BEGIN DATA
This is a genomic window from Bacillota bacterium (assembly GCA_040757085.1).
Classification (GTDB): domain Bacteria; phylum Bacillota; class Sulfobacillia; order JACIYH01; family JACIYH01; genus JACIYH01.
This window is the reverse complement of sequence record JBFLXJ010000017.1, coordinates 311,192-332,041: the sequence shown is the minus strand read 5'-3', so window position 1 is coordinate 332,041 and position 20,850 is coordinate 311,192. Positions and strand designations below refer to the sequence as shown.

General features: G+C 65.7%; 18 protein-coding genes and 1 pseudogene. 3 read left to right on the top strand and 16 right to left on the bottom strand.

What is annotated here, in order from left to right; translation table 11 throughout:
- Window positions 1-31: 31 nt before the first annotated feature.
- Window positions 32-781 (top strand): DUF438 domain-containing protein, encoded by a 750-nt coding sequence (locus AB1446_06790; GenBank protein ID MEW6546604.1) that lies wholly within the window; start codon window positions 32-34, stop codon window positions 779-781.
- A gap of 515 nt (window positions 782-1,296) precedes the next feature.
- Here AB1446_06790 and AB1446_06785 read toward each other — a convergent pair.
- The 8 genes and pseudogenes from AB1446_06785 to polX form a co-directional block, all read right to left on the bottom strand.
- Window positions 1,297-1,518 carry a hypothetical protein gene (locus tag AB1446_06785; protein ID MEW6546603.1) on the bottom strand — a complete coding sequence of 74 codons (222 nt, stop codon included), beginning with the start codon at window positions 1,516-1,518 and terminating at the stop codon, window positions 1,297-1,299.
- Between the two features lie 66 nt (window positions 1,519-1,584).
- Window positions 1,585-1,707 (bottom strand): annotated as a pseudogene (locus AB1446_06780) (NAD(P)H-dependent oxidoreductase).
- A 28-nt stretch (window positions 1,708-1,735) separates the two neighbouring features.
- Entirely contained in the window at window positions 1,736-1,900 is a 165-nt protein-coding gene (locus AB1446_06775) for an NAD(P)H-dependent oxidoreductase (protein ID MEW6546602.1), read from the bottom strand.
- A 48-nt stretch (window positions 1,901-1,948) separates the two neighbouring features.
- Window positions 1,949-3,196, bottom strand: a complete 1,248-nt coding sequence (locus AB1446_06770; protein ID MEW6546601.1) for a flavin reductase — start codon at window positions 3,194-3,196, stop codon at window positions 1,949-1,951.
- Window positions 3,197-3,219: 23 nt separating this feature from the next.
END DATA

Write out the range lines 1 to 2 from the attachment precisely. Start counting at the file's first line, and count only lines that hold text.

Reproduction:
This is a genomic window from Bacillota bacterium (assembly GCA_040757085.1).
Classification (GTDB): domain Bacteria; phylum Bacillota; class Sulfobacillia; order JACIYH01; family JACIYH01; genus JACIYH01.